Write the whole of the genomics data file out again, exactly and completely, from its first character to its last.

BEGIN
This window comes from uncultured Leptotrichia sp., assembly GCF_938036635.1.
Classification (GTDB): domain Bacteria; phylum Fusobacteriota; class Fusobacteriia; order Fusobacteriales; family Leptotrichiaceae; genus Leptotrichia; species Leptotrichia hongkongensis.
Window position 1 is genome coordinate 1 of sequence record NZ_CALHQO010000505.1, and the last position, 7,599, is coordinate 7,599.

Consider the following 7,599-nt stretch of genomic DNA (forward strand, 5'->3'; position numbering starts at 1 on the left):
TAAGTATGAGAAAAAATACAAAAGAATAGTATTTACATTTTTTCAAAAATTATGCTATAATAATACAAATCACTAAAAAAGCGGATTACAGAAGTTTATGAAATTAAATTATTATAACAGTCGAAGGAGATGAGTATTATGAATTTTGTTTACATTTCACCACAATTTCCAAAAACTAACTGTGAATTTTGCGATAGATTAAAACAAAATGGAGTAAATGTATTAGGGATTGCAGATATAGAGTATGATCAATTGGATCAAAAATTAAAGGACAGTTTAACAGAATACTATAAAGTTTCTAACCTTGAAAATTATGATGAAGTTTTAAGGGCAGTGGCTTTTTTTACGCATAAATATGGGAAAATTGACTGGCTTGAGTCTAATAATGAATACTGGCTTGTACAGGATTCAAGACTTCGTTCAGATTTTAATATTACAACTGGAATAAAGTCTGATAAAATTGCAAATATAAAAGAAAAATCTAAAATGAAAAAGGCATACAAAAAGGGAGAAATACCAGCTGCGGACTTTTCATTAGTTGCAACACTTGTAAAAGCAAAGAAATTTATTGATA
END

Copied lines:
This window comes from uncultured Leptotrichia sp., assembly GCF_938036635.1.
Classification (GTDB): domain Bacteria; phylum Fusobacteriota; class Fusobacteriia; order Fusobacteriales; family Leptotrichiaceae; genus Leptotrichia; species Leptotrichia hongkongensis.
Window position 1 is genome coordinate 1 of sequence record NZ_CALHQO010000505.1, and the last position, 7,599, is coordinate 7,599.

Consider the following 7,599-nt stretch of genomic DNA (forward strand, 5'->3'; position numbering starts at 1 on the left):
TAAGTATGAGAAAAAATACAAAAGAATAGTATTTACATTTTTTCAAAAATTATGCTATAATAATACAAATCACTAAAAAAGCGGATTACAGAAGTTTATGAAATTAAATTATTATAACAGTCGAAGGAGATGAGTATTATGAATTTTGTTTACATTTCACCACAATTTCCAAAAACTAACTGTGAATTTTGCGATAGATTAAAACAAAATGGAGTAAATGTATTAGGGATTGCAGATATAGAGTATGATCAATTGGATCAAAAATTAAAGGACAGTTTAACAGAATACTATAAAGTTTCTAACCTTGAAAATTATGATGAAGTTTTAAGGGCAGTGGCTTTTTTTACGCATAAATATGGGAAAATTGACTGGCTTGAGTCTAATAATGAATACTGGCTTGTACAGGATTCAAGACTTCGTTCAGATTTTAATATTACAACTGGAATAAAGTCTGATAAAATTGCAAATATAAAAGAAAAATCTAAAATGAAAAAGGCATACAAAAAGGGAGAAATACCAGCTGCGGACTTTTCATTAGTTGCAACACTTGTAAAAGCAAAGAAATTTATTGATA